TIME TO ACT
António Guterres
UN High Commissioner for Refugees
Angelina Jolie
UNHCR Special Envoy

The world must act to save a generation of traumatised, isolated and suffering Syrian children from catastrophe. If we do not move quickly, this generation of innocents will become lasting casualties of an appalling war.

Time to Act

Research conducted over four months in Lebanon and Jordan found that Syrian refugee children face a startling degree of isolation and insecurity. If they aren’t working as breadwinners—often doing menial labour on farms or in shops—they are confined to their homes.

Perhaps the statistic we should pay the most attention to is: 29 per cent of children interviewed said that they leave their home once a week or less. Home is often a crammed apartment, a makeshift shelter or a tent.

It should be no surprise that the needs of these children are vast. Too many have been wounded physically, psychologically or both. Some children have been drawn into the war—their innocence ruthlessly exploited.

A grave consequence of the conflict is that a generation is growing up without a formal education. More than half of all school-aged Syrian children in Jordan and Lebanon are not in school. In Lebanon, it is estimated that some 200,000 school-aged Syrian refugee children could remain out of school at the end of the year.

Another disturbing symptom of the crisis is the vast number of babies born in exile who do not have birth certificates. A recent UNHCR survey on birth registration in Lebanon revealed that 77 per cent of 781 refugee infants sampled did not have an official birth certificate. Between January and mid-October 2013, only 68 certificates were issued to babies born in Za’atari camp, Jordan.

Over 1.1 million Syrian children are refugees. This shameful milestone of conflict must deliver more than headlines.

Humanitarian organizations and governments are desperately trying to address the needs of the vulnerable children—but much more needs to be done if we are to avert a catastrophe. We must all work to:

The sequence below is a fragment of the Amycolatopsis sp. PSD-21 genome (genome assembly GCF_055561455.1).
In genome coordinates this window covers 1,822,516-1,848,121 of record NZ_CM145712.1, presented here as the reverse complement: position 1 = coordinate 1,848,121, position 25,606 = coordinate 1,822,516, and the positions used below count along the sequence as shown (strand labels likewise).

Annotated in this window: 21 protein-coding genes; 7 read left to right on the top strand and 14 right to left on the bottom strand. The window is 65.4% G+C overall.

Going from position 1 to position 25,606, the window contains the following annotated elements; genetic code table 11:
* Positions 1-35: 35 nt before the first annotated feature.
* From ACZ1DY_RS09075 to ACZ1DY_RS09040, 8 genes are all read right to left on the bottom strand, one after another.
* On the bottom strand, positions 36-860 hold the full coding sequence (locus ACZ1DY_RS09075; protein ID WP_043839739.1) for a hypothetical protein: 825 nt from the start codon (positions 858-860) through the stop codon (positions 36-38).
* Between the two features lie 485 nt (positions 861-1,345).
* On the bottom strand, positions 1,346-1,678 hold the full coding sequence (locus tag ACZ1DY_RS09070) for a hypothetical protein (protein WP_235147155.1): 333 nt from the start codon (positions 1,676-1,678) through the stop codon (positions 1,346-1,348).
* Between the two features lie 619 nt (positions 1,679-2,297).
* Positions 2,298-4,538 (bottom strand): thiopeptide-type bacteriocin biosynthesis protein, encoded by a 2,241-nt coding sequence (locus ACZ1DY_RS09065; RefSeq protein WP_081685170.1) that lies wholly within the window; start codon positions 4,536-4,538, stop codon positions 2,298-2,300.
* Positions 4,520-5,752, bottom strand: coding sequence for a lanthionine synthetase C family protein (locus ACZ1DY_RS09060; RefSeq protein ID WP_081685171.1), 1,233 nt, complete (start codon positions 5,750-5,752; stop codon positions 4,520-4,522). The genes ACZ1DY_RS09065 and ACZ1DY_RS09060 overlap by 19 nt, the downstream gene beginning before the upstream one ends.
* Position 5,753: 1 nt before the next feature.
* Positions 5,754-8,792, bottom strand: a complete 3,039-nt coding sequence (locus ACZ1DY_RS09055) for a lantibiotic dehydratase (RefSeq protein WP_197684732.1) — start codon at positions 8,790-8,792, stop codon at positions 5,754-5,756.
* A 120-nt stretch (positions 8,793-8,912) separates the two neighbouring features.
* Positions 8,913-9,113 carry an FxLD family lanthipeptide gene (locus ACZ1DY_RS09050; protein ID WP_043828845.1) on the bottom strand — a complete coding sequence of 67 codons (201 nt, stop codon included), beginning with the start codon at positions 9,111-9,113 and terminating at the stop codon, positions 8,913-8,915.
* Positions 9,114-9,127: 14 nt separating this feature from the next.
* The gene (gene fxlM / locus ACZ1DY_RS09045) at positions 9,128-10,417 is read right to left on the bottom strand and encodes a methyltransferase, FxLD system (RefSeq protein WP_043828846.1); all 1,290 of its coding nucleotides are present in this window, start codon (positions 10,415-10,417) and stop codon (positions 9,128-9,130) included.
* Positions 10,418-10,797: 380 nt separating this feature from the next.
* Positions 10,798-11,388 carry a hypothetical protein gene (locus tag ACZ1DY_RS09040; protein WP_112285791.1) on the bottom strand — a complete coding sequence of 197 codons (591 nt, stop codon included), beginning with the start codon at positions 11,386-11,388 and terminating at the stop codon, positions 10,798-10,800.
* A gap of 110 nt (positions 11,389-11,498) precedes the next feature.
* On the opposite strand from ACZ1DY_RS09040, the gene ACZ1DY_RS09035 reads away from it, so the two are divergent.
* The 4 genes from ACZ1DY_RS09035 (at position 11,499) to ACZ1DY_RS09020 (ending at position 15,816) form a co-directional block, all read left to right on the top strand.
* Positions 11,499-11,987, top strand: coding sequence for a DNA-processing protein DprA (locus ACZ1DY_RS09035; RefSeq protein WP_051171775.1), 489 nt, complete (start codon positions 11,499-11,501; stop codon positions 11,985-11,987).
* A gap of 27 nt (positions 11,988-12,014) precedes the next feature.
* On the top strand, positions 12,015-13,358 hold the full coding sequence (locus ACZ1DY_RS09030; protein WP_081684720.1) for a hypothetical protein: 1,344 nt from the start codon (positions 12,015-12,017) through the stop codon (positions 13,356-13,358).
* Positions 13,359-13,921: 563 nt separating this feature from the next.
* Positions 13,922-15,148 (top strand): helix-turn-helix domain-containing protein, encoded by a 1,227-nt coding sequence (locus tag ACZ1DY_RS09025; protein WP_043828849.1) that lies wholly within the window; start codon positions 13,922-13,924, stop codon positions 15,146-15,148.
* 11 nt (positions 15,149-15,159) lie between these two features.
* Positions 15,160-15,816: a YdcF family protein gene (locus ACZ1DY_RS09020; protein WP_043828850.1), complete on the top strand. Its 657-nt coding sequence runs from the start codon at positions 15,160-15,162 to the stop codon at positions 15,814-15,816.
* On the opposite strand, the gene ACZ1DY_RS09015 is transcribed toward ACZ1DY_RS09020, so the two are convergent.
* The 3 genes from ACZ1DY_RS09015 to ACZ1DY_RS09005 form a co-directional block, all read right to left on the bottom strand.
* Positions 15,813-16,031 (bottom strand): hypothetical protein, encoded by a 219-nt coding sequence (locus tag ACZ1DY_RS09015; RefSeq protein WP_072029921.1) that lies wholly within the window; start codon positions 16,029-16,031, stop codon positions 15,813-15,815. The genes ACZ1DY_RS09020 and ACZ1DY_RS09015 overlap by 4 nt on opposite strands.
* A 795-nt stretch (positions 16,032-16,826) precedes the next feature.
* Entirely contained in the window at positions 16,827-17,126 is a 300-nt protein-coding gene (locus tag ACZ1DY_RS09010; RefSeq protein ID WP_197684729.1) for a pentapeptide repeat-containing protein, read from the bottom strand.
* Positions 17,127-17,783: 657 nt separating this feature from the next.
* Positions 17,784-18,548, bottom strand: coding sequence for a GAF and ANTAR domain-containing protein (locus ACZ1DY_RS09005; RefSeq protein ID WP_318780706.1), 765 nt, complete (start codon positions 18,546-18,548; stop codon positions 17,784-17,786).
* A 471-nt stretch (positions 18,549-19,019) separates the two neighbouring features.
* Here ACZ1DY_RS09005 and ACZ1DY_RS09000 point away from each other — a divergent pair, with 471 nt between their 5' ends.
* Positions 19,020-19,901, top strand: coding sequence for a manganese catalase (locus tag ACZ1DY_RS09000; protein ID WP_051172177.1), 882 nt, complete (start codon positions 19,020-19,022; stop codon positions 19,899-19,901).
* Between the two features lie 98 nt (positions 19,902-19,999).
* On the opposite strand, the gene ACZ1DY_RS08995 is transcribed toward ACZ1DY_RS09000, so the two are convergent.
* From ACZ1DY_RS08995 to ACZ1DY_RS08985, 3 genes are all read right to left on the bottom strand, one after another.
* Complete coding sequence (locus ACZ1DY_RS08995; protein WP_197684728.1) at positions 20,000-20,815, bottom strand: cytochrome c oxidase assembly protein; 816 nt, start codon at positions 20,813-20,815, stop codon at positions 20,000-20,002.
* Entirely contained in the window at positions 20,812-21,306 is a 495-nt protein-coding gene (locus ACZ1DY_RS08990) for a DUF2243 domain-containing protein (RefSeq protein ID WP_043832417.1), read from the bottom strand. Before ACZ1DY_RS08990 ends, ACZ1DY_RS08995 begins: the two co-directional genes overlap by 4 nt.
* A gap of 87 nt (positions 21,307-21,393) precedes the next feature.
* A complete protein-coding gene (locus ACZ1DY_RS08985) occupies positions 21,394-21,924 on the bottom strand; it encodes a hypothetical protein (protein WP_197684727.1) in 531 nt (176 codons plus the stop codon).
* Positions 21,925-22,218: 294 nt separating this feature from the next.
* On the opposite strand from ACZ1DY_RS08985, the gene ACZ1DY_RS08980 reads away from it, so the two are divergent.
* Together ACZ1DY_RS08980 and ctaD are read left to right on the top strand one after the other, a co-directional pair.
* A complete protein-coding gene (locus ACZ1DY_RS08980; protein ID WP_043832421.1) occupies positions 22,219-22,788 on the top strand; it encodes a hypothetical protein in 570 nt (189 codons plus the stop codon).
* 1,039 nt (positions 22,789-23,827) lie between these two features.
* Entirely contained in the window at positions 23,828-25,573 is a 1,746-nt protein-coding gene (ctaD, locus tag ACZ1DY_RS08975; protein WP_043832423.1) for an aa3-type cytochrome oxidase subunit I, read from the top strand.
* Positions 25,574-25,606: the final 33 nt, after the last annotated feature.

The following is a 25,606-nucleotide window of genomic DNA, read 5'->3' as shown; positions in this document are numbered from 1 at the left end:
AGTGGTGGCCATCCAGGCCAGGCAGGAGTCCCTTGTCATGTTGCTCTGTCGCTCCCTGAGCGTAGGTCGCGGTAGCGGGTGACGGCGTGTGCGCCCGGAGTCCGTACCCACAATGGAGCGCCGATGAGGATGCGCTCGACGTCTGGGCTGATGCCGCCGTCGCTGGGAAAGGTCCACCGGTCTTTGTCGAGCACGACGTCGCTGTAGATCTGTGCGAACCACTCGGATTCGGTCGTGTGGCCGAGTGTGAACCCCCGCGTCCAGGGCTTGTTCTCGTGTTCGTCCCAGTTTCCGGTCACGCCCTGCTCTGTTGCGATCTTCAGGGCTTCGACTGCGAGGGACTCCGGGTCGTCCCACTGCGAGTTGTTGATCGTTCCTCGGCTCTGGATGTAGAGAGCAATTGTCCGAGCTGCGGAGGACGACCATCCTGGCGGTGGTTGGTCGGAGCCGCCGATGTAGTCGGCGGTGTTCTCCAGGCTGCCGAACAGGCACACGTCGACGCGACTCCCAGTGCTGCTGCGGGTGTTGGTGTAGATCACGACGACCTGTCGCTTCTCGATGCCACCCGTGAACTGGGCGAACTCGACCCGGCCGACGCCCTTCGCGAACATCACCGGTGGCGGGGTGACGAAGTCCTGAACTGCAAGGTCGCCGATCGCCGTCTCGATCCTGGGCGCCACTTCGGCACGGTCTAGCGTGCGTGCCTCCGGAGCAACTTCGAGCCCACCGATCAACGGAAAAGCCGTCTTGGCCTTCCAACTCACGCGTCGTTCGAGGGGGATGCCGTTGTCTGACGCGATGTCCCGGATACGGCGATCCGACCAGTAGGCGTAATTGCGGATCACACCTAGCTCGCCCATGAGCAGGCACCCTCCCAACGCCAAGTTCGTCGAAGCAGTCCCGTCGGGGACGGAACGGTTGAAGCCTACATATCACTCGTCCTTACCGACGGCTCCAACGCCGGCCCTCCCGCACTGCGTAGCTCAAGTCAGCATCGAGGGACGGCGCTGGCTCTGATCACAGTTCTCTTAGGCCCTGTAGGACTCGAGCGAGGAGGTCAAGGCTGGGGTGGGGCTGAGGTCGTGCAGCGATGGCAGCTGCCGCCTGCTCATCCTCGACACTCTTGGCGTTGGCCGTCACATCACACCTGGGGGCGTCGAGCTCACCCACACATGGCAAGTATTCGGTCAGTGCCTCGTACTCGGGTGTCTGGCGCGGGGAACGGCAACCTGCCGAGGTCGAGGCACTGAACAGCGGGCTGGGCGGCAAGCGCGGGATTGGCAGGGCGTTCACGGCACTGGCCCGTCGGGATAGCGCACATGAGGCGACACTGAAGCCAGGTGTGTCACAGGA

Keep the borders open

For all the problems identified in this report, children have access to protection because countries like Lebanon and Jordan have welcomed them. No effort should be spared in supporting Syria’s neighbours to keep their borders open. Further afield, in the past few months, many adults and children have lost their lives attempting to reach Europe. States must do more to ensure the safety of people attempting to cross water and land borders.

Help the neighbours

The unwavering commitment of neighbouring countries to tackle the monumental task of supporting hundreds of thousands of Syrian refugee children must be matched by international solidarity. Overstrained school systems must be built up, health services expanded and local communities reassured that support is available for them too.

Stop recruitment and exploitation of children

Children should never be drawn into conflict. All parties should make every effort to end this practice.

Expand resettlement and humanitarian admissions programmes for Syria’s children

Countries beyond Syria’s borders should also offer a home to Syrian refugees. These programmes are important lifelines for the most vulnerable, including people who continue to be in danger and families with seriously wounded children. Unaccompanied and separated children are only considered for these programmes after a careful examination of their best interests.

Provide alternatives so children do not have to work

We urge individuals and businesses to help fund UNHCR’s financial assistance scheme that targets vulnerable refugee families and call on governments to explore alternative livelihoods opportunities for Syrian refugees.

Prevent statelessness

Lack of a birth certificate or related documentation can increase the risk of statelessness and expose children to trafficking and exploitation. Return home may be impossible for children without the necessary documentation. Progress is already being made in neighbouring countries, but it is vital that host countries continue to improve access to birth registration.

Executive Summary

Over 1.1 million Syrian children have registered as refugees with UNHCR worldwide. Of this number, some 75 per cent are under the age of 12. Children represent 52 per cent of the total Syrian refugee population, which now exceeds 2.2 million. The majority live in Syria’s neighbouring countries, with Jordan and Lebanon combined hosting more than 60 per cent of all Syrian refugee children. As of 31 October 2013, 291,238 Syrian refugee children were living in Jordan, and 385,007 in Lebanon.

The turmoil in Syria has torn families apart, with over 3,700 children in Jordan and Lebanon living without one or both of their parents, or with no adult caregivers at all. By the end of September 2013, UNHCR had registered 2,440 unaccompanied or separated children in Lebanon and 1,320 in Jordan. In some cases the parents have died, been detained, or sent their children into exile alone out of fear for their safety. UN agencies and partners help to find safe living arrangements for unaccompanied and separated children, reuniting them with their families or finding another family to look after them. Despite living in already crowded conditions, Syrian refugee families continue to open up their homes to relatives or even strangers.